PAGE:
(Reuters) – U.S. stocks were on pace for their fifth day of losses on Friday, after weak U.S. jobs data in February added to concerns over cooling global growth that was sparked by a sharp fall in China’s exports and a prolonged slowdown in the eurozone.
The U.S. economy added just 20,000 jobs in February, compared with expectations of nonfarm payrolls rising by 180,000. The data overshadowed unemployment rate slipping back below 4 percent and the best annual wage growth since 2009.
“The broad selling is because of the very unexpected employment numbers which were much lower that what people had been predicting,” said Tom Plumb, chief investment officer at Plumb Funds in Madison, Wisconsin.
“You are starting to see the reasons why the Federal Reserve is not going to be in the tightening at least for the first part of this year because they were starting to see some signs of a slowdown.”
The Dow Jones Transports index, closely watched by investors to gauge the health of the economy, dropped 1.60 percent, its steepest in the past 11 sessions of declines.
Worries about global growth intensified after exports in China, the world’s second-largest economy, tumbled the most in three years in February, which stirred talk of a “trade recession”.
This comes on the heels of the European Central Bank cutting growth forecasts and unveiling a new round of stimulus.
The technology sector fell 0.88 percent and was the biggest drag on the S&P 500, while Facebook Inc, Amazon.com Inc, Apple Inc, Netflix Inc dropped between 0.7 percent and 2.5 percent.
The sector came under pressure after Democratic Senator Elizabeth Warren said if elected president she would seek to break up Amazon, Alphabet Inc’s Google and Facebook.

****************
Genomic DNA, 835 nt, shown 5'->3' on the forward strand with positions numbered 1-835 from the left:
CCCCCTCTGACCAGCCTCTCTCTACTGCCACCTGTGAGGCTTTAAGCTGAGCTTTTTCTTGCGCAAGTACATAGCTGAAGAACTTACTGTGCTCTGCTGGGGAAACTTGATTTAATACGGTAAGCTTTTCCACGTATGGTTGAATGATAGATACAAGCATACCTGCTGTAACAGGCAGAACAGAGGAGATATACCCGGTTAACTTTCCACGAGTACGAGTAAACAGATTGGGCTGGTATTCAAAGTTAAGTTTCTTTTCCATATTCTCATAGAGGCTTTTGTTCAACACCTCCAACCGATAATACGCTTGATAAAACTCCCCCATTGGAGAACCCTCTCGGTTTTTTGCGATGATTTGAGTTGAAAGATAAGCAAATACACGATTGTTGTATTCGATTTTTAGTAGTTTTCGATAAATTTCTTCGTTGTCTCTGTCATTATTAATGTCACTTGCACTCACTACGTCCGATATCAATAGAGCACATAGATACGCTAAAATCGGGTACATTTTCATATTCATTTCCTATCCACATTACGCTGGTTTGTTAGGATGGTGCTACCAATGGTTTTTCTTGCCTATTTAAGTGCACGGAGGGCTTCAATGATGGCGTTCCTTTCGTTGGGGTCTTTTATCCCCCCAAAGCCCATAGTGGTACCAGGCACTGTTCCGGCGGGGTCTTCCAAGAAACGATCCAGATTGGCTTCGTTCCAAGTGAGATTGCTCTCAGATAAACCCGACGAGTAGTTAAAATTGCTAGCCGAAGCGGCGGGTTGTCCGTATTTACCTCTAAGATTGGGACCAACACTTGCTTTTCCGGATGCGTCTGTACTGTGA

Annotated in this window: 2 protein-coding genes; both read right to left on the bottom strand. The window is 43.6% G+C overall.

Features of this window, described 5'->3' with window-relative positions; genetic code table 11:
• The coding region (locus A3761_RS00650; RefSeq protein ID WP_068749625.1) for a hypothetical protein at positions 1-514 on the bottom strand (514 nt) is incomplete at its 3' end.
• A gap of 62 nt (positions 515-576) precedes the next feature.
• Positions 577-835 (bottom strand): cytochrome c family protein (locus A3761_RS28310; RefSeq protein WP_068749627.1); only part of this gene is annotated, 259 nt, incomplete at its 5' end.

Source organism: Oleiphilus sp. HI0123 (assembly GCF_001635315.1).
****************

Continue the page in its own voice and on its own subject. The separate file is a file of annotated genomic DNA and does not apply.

The three main indexes were trading at their lowest since Feb. 14 and were headed for their steepest weekly fall in more than two months after starting the year on a strong note.
At 12:56 p.m. ET, the Dow Jones Industrial Average was down 191.89 points, or 0.75 percent, at 25,281.34. The S&P 500 was down 25.68 points, or 0.93 percent, at 2,723.25 and the Nasdaq Composite was down 66.86 points, or 0.90 percent, at 7,354.61.
The energy sector tumbled 2.44 percent as oil prices dropped about 2 percent and Norway’s trillion-dollar sovereign wealth fund said it would drop oil and gas companies from its benchmark index and investment universe.
Oil majors ExxonMobil Corp slipped 2 percent and Chevron Corp dropped 1 percent.
Costco Wholesale Corp jumped 4.56 percent, the most on the S&P, after the warehouse club operator’s quarterly profit trumped estimates as margin pressures eased.
Declining issues outnumbered advancers for a 2.28-to-1 ratio on the NYSE and for a 1.73-to-1 ratio on the Nasdaq.
The S&P index recorded five new 52-week highs and five new lows, while the Nasdaq recorded 21 new highs and 46 new lows.
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